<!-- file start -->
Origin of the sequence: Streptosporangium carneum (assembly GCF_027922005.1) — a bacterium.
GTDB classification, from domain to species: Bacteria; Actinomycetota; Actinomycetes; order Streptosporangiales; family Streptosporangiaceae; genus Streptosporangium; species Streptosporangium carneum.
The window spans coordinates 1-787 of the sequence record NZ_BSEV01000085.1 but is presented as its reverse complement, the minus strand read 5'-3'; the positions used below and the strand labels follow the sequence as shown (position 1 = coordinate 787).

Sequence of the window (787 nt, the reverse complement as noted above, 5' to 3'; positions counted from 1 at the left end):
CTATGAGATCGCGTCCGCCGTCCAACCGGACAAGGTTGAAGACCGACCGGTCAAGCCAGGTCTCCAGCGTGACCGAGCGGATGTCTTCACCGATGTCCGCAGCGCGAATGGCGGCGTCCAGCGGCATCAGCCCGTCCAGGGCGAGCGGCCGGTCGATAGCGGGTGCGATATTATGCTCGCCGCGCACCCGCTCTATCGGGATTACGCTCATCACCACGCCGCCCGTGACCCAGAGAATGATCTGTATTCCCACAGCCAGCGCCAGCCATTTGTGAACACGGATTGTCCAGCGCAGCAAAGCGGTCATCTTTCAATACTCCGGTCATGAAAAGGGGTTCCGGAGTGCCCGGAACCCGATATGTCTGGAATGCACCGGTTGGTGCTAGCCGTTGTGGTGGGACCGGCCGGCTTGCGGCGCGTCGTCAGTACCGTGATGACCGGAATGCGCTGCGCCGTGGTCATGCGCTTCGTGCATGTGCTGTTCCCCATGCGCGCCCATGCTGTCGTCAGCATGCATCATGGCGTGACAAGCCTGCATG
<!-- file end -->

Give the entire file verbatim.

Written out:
Origin of the sequence: Streptosporangium carneum (assembly GCF_027922005.1) — a bacterium.
GTDB classification, from domain to species: Bacteria; Actinomycetota; Actinomycetes; order Streptosporangiales; family Streptosporangiaceae; genus Streptosporangium; species Streptosporangium carneum.
The window spans coordinates 1-787 of the sequence record NZ_BSEV01000085.1 but is presented as its reverse complement, the minus strand read 5'-3'; the positions used below and the strand labels follow the sequence as shown (position 1 = coordinate 787).

Sequence of the window (787 nt, the reverse complement as noted above, 5' to 3'; positions counted from 1 at the left end):
CTATGAGATCGCGTCCGCCGTCCAACCGGACAAGGTTGAAGACCGACCGGTCAAGCCAGGTCTCCAGCGTGACCGAGCGGATGTCTTCACCGATGTCCGCAGCGCGAATGGCGGCGTCCAGCGGCATCAGCCCGTCCAGGGCGAGCGGCCGGTCGATAGCGGGTGCGATATTATGCTCGCCGCGCACCCGCTCTATCGGGATTACGCTCATCACCACGCCGCCCGTGACCCAGAGAATGATCTGTATTCCCACAGCCAGCGCCAGCCATTTGTGAACACGGATTGTCCAGCGCAGCAAAGCGGTCATCTTTCAATACTCCGGTCATGAAAAGGGGTTCCGGAGTGCCCGGAACCCGATATGTCTGGAATGCACCGGTTGGTGCTAGCCGTTGTGGTGGGACCGGCCGGCTTGCGGCGCGTCGTCAGTACCGTGATGACCGGAATGCGCTGCGCCGTGGTCATGCGCTTCGTGCATGTGCTGTTCCCCATGCGCGCCCATGCTGTCGTCAGCATGCATCATGGCGTGACAAGCCTGCATG